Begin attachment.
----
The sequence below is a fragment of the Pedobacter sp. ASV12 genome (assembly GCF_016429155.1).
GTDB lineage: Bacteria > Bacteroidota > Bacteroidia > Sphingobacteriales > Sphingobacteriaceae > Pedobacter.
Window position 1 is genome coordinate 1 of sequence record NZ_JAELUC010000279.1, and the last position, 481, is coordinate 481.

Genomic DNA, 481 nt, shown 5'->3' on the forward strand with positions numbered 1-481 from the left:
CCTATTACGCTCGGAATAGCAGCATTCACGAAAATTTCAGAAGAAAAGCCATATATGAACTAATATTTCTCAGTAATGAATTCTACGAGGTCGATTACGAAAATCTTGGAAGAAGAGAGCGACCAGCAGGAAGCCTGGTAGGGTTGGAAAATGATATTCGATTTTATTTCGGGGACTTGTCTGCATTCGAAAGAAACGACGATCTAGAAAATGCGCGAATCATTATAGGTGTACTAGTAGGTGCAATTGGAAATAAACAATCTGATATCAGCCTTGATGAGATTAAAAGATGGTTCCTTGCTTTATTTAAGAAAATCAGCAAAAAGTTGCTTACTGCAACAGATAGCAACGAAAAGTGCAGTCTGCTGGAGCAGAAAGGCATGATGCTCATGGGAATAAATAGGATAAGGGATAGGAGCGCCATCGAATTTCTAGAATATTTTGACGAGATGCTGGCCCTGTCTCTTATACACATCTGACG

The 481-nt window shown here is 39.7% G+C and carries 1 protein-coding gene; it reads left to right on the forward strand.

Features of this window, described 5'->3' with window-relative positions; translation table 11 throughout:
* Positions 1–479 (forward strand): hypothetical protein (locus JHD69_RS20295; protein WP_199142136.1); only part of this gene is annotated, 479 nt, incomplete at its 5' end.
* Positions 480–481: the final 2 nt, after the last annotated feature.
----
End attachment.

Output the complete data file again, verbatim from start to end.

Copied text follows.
The sequence below is a fragment of the Pedobacter sp. ASV12 genome (assembly GCF_016429155.1).
GTDB lineage: Bacteria > Bacteroidota > Bacteroidia > Sphingobacteriales > Sphingobacteriaceae > Pedobacter.
Window position 1 is genome coordinate 1 of sequence record NZ_JAELUC010000279.1, and the last position, 481, is coordinate 481.

Genomic DNA, 481 nt, shown 5'->3' on the forward strand with positions numbered 1-481 from the left:
CCTATTACGCTCGGAATAGCAGCATTCACGAAAATTTCAGAAGAAAAGCCATATATGAACTAATATTTCTCAGTAATGAATTCTACGAGGTCGATTACGAAAATCTTGGAAGAAGAGAGCGACCAGCAGGAAGCCTGGTAGGGTTGGAAAATGATATTCGATTTTATTTCGGGGACTTGTCTGCATTCGAAAGAAACGACGATCTAGAAAATGCGCGAATCATTATAGGTGTACTAGTAGGTGCAATTGGAAATAAACAATCTGATATCAGCCTTGATGAGATTAAAAGATGGTTCCTTGCTTTATTTAAGAAAATCAGCAAAAAGTTGCTTACTGCAACAGATAGCAACGAAAAGTGCAGTCTGCTGGAGCAGAAAGGCATGATGCTCATGGGAATAAATAGGATAAGGGATAGGAGCGCCATCGAATTTCTAGAATATTTTGACGAGATGCTGGCCCTGTCTCTTATACACATCTGACG

The 481-nt window shown here is 39.7% G+C and carries 1 protein-coding gene; it reads left to right on the forward strand.

Features of this window, described 5'->3' with window-relative positions; translation table 11 throughout:
* Positions 1–479 (forward strand): hypothetical protein (locus JHD69_RS20295; protein WP_199142136.1); only part of this gene is annotated, 479 nt, incomplete at its 5' end.
* Positions 480–481: the final 2 nt, after the last annotated feature.